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I have a direction vector that's pointing to (0,0,1) in local object space. How can I calculate rotation needed to rotate it on Y axis so that from camera's point of view it would look as if it's pointing up, while in world space it would stay projected on (0, 1, 0) plane.

When object is directly in front of camera, it behaves as I want to, however, moving it elsewhere changes the appearance due to perspective effects. It seems like I need to cancel out the perspective shift by rotating the direction vector.

In the attached screenshot, orange lines show the desired behaviour.

Current vs Desired behaviour

Edit 1: Some context on why I'm trying to do this. I'm working on a puzzle game and want to add support for joystick controls. Each controllable object has handles above that should get activated dependent on the joystick input. I found that because of the perspective shift, selecting appropriate handle is a bit awkward. For example, in the screenshot, input is (0, 1) - directly pointing up, however, input translated to object space (yellow ray) is not hitting the expected handle (highligted in orange)

handles

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  • \$\begingroup\$ Why do you need to do this? I ask because it might help us determine the best way to solve the problem for your specific needs. \$\endgroup\$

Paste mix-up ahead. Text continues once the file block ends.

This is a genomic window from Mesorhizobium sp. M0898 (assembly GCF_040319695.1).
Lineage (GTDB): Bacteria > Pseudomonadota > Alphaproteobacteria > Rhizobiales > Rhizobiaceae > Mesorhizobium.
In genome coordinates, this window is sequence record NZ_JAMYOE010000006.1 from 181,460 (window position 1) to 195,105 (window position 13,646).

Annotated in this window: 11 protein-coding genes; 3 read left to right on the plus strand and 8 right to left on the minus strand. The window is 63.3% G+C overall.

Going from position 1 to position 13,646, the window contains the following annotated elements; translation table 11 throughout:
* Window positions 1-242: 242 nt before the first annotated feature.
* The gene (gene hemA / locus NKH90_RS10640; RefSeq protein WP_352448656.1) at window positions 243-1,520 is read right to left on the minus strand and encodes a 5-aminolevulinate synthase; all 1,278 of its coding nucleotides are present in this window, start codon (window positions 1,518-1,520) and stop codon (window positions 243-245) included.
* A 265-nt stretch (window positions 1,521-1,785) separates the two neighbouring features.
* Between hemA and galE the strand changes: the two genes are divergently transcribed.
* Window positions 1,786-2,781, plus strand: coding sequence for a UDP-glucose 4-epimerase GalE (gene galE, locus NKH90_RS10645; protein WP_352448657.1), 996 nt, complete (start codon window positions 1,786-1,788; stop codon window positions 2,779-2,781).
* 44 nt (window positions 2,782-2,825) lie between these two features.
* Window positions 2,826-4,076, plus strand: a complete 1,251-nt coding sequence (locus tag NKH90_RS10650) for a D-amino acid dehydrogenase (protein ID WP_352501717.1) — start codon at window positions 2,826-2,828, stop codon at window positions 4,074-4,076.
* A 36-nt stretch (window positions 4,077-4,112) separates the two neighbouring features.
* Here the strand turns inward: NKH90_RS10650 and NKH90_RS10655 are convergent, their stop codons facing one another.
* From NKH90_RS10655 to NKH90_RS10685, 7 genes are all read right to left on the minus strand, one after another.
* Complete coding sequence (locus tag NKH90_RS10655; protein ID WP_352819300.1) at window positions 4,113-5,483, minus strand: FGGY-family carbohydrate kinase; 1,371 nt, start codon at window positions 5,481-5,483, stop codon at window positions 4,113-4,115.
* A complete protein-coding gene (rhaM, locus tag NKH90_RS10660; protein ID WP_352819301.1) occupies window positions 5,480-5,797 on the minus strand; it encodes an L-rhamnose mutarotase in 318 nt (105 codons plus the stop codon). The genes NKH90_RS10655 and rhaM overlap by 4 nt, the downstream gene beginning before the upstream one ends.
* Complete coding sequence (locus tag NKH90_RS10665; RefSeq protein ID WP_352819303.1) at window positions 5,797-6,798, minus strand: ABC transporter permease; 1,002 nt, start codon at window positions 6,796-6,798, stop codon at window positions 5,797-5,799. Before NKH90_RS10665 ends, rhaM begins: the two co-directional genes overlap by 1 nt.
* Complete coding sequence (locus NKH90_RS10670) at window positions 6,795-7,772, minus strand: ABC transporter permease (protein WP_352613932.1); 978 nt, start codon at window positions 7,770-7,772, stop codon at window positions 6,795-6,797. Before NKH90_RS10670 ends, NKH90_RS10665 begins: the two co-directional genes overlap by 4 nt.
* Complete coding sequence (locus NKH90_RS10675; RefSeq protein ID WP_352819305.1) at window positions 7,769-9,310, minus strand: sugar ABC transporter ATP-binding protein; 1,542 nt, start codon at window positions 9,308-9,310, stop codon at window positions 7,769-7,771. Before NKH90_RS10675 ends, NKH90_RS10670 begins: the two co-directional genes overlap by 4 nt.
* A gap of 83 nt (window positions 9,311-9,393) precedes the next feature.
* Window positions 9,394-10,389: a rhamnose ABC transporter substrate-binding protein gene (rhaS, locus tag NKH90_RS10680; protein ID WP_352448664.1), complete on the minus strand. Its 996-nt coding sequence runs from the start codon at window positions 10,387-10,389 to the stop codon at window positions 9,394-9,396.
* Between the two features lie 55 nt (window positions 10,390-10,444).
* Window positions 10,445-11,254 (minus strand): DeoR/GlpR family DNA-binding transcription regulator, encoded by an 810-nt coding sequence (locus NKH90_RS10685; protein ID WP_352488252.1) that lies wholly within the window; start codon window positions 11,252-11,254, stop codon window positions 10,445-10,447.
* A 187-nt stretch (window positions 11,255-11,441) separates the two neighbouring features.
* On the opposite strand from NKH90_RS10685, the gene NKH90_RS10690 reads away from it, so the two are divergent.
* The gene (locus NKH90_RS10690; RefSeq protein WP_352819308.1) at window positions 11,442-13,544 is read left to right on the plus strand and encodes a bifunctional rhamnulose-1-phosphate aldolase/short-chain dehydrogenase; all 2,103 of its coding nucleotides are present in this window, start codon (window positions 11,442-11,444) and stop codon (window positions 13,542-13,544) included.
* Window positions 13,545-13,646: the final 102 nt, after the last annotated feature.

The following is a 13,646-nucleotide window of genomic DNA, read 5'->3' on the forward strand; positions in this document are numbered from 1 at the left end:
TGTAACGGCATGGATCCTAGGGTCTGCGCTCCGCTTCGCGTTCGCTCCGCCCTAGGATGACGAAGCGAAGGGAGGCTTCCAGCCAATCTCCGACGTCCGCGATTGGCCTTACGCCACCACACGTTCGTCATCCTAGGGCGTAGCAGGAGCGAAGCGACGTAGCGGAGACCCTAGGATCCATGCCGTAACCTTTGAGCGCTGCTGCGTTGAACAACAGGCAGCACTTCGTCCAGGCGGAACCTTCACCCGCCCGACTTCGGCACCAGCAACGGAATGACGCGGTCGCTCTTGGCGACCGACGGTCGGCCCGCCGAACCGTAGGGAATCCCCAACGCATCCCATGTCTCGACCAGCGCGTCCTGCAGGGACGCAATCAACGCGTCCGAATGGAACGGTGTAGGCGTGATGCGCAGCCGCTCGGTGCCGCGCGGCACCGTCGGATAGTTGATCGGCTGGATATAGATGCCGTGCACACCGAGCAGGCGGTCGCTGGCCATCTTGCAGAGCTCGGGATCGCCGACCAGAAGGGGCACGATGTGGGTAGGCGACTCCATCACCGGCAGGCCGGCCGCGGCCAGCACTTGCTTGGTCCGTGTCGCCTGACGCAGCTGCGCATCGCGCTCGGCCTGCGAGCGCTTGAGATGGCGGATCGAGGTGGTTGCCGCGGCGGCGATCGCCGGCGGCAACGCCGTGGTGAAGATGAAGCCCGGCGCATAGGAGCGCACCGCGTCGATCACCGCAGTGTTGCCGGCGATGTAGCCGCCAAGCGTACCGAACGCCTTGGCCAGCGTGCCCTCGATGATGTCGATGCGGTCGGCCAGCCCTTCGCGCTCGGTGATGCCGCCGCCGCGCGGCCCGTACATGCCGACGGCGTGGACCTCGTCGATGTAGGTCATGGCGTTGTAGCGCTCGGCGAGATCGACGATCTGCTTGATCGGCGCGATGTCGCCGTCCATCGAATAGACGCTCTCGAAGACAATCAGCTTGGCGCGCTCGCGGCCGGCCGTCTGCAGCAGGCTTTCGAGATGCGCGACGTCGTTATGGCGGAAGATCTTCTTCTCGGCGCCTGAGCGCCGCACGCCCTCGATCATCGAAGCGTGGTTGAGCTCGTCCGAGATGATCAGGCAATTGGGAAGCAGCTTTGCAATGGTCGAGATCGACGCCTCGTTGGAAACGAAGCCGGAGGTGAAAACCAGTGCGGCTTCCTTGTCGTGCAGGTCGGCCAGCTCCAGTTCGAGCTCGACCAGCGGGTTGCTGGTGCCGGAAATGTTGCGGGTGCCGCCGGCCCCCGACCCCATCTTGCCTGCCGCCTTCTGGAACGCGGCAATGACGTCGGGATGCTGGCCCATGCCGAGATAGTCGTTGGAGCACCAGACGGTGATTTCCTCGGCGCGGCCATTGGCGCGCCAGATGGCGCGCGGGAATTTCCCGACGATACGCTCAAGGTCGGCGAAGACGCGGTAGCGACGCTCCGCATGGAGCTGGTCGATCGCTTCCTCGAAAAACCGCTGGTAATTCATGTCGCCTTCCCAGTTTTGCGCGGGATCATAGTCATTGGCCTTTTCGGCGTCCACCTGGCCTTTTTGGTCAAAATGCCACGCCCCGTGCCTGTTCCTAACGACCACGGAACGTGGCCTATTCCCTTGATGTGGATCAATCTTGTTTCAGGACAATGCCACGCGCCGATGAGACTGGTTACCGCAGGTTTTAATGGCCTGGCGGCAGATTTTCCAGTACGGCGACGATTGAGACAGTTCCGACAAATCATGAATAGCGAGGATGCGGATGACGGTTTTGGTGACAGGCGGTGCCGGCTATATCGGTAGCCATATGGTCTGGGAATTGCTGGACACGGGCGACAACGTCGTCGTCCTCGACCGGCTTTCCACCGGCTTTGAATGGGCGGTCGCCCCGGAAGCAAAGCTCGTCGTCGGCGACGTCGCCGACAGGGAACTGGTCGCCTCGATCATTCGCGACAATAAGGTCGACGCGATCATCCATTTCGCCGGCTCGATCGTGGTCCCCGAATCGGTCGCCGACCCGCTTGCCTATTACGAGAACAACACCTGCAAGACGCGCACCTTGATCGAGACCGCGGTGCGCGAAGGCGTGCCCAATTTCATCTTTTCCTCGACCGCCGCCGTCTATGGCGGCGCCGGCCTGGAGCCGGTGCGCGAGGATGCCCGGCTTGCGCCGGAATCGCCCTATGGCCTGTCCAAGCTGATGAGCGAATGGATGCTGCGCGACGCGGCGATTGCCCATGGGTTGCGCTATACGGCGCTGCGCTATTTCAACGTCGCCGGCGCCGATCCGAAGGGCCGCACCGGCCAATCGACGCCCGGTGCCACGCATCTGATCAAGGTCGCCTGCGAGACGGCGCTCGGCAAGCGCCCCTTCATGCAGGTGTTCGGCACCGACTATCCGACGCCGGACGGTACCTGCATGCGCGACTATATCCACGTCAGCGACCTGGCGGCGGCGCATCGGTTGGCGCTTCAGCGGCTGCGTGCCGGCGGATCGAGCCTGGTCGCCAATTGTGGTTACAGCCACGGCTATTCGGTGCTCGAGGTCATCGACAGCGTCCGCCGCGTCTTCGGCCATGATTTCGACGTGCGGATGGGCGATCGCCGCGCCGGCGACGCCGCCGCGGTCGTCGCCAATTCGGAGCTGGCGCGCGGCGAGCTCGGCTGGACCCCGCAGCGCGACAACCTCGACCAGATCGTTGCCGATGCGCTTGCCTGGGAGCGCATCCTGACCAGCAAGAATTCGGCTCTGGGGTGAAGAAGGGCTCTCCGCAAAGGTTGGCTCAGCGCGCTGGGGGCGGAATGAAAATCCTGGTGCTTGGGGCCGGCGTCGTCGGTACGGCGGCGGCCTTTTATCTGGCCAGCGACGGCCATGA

– Kevin
    Feb 23 at 1:47
  • \$\begingroup\$ @Kevin thank you for suggestion, I've added context to the main post. \$\endgroup\$
    – JuliusJ
    Feb 23 at 17:17
  • \$\begingroup\$ Would using a larger collider on your controls mitigate this issue? It looks like the ray is close. It would probably save you some complex math. \$\endgroup\$ Feb 24 at 12:41

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There's probably a neat mathematical way to do this, but here's the kludge I've used when I needed this in the past:

  1. Project the object position to a screen position using Camera.WorldToScreenPoint

  2. Increase the y coordinate to get a point on screen above the object

  3. Turn this point into a ray with Camera.ScreenPointToRay

  4. Use Plane.Raycast to see where this ray hits the object's ground plane

  5. Subtract the object's position from the hit point to get a vector in the ground plane that's vertical from the perspective of the camera - you can use Quaternion.LookRotation to rotate in that direction.

(If the ray misses the plane, you can fall back on facing directly away from the camera instead - this only happens if you're looking up from under the object, or exactly edge-on along the plane)

Note that this rotation cancels out the perspective shift and the opposite only. The horizontal direction should not be shifted at all - so really you're dealing with a shear, not a rotation. If you need to map all joystick directions to "on-screen" directions, you can use a shear matrix, or use the current joystick direction as the screen-space shift in step 2 before firing the ray.

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  • \$\begingroup\$ Thank you for the answer, this did the trick. \$\endgroup\$
    – JuliusJ
    Feb 29 at 22:34

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